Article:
/* INITIALIZATION */
  k1 = 0.5;
  k2 = -0.5;

  #pragma omp parallel 
  {
    printf ("Hello from %d of %d openmp threads.\n", omp_get_thread_num(), omp_get_num_threads() );
  }


  /* Initialization: do nothing but load cache? Place the arrays?  
   * Without this, the first actual test is consistently slower. */
    #pragma omp parallel for private(i)
    for (n=0; n<NSECTS; n++) 
      for (i=n*WKPERSECT; i<(n+1)*WKPERSECT; i++) 
        x[i] = a[i] = y[i] = b[i] = c[i] = 0.0;


  /* OUTER LOOP PARALLEL FOR */

  gettimeofday(&amp;amp;t,NULL);
  t1 = (double) t.tv_sec +  (double) t.tv_usec / 1000000.0;

    #pragma omp parallel for private(i)
    for (n=0; n<NSECTS; n++) {
      for (i=n*WKPERSECT; i<(n+1)*WKPERSECT; i++) {
        x[i] = sin ((float)i / 1000.0);
        a[i] = k1 * x[i] ;
        y[i] = sin ((float)i / 900.0);
        b[i] = k2 * y[i] ;
        c[i] = a[i] + b[i];
      }
    }

  gettimeofday(&amp;t,NULL);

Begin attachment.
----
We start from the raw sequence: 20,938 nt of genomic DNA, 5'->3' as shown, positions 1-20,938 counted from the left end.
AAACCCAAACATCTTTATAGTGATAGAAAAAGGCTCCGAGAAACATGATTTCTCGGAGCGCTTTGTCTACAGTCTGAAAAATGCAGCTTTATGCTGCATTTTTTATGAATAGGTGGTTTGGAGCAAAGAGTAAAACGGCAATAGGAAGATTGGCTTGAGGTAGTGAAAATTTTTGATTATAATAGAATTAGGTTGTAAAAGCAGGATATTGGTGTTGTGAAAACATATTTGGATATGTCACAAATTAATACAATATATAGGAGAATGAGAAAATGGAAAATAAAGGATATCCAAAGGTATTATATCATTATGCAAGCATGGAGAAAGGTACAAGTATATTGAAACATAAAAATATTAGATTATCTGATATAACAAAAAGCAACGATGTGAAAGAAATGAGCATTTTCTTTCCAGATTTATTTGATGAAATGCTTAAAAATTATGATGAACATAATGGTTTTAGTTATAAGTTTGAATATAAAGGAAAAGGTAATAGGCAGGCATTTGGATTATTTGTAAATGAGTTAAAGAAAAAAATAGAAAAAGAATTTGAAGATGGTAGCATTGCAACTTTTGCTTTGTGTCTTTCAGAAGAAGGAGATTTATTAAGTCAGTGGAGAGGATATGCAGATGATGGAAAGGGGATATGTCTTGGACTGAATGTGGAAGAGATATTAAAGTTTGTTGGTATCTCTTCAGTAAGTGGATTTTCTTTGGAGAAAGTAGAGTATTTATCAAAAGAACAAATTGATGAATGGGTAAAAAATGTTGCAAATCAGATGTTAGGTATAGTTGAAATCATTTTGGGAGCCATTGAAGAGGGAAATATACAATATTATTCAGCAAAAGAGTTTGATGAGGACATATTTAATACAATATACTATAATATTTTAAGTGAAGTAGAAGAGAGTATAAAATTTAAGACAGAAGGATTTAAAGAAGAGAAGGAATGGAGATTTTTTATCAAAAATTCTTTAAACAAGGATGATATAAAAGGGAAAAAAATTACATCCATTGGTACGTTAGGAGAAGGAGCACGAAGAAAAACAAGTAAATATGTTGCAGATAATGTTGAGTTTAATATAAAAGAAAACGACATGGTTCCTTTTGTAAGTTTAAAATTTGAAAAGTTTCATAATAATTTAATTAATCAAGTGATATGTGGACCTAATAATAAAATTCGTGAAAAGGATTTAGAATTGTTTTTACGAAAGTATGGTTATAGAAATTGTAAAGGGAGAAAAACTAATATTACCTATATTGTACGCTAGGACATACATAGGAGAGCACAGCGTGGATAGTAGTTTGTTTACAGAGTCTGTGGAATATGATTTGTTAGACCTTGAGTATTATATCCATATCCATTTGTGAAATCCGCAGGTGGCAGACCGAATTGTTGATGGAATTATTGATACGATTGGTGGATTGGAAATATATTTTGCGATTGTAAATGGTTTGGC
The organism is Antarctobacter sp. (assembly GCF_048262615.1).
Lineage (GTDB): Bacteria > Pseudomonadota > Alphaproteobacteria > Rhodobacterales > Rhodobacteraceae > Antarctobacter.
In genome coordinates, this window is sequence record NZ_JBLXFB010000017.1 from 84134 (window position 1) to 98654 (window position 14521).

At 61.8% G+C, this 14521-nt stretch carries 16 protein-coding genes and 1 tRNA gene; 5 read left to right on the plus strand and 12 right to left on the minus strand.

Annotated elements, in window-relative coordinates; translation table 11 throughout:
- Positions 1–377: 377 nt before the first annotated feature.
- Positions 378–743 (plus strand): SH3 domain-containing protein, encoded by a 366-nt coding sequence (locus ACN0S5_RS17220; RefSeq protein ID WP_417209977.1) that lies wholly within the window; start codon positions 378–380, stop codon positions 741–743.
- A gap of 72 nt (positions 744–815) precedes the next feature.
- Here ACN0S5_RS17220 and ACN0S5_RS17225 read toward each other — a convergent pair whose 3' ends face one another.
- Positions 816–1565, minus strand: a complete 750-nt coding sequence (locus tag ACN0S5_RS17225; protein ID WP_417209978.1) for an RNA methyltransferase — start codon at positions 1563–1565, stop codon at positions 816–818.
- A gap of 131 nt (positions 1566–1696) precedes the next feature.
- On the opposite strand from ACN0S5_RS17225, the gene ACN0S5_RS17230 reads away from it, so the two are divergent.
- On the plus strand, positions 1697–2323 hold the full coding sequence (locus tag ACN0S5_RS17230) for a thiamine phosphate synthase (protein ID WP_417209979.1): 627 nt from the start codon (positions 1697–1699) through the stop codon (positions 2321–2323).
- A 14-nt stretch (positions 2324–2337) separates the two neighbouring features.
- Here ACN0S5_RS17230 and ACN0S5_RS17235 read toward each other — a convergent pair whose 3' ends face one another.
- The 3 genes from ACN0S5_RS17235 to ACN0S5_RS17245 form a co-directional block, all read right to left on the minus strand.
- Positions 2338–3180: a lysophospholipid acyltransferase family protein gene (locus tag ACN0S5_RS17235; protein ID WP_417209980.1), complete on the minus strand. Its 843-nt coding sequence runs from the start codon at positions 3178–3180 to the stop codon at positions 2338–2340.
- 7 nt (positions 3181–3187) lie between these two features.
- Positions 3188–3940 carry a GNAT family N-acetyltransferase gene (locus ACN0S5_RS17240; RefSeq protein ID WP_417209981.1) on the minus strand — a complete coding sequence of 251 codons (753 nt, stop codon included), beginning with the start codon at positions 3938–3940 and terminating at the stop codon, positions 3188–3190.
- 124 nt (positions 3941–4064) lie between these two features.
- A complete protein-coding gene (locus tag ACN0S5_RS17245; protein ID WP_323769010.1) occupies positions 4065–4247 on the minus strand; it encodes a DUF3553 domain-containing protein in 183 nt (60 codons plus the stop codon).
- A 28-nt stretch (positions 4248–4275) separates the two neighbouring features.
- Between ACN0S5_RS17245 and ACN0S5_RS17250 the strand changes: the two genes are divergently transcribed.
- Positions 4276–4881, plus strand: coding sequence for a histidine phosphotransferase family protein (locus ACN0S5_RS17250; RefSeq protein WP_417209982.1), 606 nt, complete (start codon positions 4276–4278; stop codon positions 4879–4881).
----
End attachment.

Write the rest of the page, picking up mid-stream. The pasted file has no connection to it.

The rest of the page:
t2 = (double) t.tv_sec +  (double) t.tv_usec / 1000000.0;

  printf ("outer loop, PARALLEL FOR: %lf (seconds)\n", t2-t1);

  /* POST-PROCESSING */
  for (i=0; i<NLINES; i++) 
    fprintf (stderr, "i=%ld: %12.10f %12.10f %12.10f \n", i, a[i], b[i], c[i]);

  for (i=SZ-1; i>SZ-NLINES; i--) 
    fprintf (stderr, "i=%ld: %12.10f %12.10f %12.10f \n", i, a[i], b[i], c[i]);


  /* INNER LOOP PARALLEL FOR -- STATIC SCHEDULE */

  gettimeofday(&amp;t,NULL);
  t1 = (double) t.tv_sec +  (double) t.tv_usec / 1000000.0;

    for (n=0; n<NSECTS; n++) {
      #pragma omp parallel for 
      for (i=n*WKPERSECT; i<(n+1)*WKPERSECT; i++) {
        x[i] = sin ((float)i / 1000.0);
        a[i] = k1 * x[i] ;
        y[i] = sin ((float)i / 900.0);
        b[i] = k2 * y[i] ;
        c[i] = a[i] + b[i];
      }
    }

  gettimeofday(&amp;t,NULL);
  t2 = (double) t.tv_sec +  (double) t.tv_usec / 1000000.0;

  printf ("inner loop, PARALLEL FOR: STATIC: %lf (seconds)\n", t2-t1);

  /* POST-PROCESSING */
  for (i=0; i<NLINES; i++) 
    fprintf (stderr, "i=%ld: %12.10f %12.10f %12.10f \n", i, a[i], b[i], c[i]);

  for (i=SZ-1; i>SZ-NLINES; i--) 
    fprintf (stderr, "i=%ld: %12.10f %12.10f %12.10f \n", i, a[i], b[i], c[i]);



  /* INNER LOOP PARALLEL FOR -- GUIDED SCHEDULE */

  gettimeofday(&amp;t,NULL);